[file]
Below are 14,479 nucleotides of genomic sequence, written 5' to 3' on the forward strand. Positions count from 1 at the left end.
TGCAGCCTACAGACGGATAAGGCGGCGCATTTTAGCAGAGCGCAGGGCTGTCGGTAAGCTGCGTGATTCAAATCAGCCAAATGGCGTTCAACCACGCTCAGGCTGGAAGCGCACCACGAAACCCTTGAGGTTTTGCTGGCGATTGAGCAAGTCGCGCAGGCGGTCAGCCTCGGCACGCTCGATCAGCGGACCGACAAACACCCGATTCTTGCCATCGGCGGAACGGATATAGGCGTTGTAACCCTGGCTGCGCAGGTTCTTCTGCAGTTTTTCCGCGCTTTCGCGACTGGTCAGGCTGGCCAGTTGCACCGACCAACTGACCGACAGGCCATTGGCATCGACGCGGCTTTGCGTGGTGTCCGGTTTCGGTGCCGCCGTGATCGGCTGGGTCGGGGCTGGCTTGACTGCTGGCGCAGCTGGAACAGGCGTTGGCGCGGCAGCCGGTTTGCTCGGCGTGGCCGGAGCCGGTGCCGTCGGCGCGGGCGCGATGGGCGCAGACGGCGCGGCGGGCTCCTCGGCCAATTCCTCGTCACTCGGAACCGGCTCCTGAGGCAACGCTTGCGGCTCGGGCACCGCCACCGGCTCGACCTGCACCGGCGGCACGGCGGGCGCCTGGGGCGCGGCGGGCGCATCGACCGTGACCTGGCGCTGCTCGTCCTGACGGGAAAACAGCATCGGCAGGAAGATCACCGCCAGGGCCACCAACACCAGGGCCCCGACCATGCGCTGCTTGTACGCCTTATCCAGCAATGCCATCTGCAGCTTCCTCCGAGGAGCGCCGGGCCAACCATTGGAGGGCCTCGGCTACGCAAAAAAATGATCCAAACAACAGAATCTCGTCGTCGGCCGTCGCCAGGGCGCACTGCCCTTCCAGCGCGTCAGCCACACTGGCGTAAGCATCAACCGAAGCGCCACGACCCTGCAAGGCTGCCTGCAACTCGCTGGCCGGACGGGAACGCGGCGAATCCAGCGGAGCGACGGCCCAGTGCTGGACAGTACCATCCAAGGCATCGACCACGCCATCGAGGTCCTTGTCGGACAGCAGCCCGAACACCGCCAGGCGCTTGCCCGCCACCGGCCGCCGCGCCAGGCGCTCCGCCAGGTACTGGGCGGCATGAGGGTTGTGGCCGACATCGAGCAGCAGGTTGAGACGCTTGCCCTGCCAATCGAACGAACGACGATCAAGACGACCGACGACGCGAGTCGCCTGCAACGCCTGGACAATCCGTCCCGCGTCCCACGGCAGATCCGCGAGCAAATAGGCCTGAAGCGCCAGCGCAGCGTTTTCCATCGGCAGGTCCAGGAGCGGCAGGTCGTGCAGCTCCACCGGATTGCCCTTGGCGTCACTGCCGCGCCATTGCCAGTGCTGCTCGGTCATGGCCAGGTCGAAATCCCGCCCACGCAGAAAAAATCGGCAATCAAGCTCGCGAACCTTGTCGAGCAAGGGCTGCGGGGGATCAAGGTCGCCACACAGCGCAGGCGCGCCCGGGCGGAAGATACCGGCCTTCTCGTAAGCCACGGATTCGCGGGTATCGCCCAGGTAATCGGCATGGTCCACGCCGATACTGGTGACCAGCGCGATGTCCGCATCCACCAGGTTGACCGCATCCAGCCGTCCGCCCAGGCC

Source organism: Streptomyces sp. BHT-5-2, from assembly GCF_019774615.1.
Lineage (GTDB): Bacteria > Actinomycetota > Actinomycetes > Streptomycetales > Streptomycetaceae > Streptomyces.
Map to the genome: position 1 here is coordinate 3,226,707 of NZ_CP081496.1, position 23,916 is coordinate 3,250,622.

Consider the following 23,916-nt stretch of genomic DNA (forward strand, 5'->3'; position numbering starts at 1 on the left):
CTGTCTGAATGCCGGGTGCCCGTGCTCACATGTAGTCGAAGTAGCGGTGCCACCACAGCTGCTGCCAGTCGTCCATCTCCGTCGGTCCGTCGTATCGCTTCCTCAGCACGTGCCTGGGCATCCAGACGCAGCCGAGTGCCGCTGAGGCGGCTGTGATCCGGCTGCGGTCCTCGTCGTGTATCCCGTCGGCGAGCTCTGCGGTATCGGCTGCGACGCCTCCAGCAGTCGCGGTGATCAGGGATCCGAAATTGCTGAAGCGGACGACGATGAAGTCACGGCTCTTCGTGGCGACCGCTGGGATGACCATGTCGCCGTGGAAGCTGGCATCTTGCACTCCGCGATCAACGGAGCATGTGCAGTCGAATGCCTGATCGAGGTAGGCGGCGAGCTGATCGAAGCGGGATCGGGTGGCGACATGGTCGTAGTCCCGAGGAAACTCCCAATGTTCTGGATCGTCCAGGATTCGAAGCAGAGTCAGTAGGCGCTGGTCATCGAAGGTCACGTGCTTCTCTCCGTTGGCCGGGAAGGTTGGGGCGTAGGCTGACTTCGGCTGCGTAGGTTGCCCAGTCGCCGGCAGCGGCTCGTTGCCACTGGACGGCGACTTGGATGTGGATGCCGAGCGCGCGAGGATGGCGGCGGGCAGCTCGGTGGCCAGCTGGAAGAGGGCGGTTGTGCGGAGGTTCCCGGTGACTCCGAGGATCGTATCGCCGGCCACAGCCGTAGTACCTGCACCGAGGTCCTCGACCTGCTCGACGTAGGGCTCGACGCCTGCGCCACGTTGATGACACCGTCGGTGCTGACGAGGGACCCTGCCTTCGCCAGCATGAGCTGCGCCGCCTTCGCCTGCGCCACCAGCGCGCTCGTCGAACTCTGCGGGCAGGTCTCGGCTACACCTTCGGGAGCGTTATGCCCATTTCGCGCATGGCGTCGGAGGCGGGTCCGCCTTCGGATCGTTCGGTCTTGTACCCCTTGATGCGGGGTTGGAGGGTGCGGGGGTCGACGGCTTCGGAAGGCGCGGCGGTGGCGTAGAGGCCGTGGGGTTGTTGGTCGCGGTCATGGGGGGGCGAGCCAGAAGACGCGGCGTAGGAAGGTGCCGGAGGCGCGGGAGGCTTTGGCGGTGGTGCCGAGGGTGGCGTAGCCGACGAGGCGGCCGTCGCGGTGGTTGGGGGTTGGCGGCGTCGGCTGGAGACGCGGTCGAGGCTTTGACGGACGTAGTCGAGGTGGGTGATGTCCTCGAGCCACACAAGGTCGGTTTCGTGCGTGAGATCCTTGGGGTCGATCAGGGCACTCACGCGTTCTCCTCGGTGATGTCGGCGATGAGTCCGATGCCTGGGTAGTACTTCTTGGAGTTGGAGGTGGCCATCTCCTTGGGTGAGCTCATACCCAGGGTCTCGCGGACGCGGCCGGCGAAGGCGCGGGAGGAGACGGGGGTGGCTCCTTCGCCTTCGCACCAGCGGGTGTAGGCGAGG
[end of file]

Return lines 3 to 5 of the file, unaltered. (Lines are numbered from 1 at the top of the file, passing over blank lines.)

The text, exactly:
Source organism: Streptomyces sp. BHT-5-2, from assembly GCF_019774615.1.
Lineage (GTDB): Bacteria > Actinomycetota > Actinomycetes > Streptomycetales > Streptomycetaceae > Streptomyces.
Map to the genome: position 1 here is coordinate 3,226,707 of NZ_CP081496.1, position 23,916 is coordinate 3,250,622.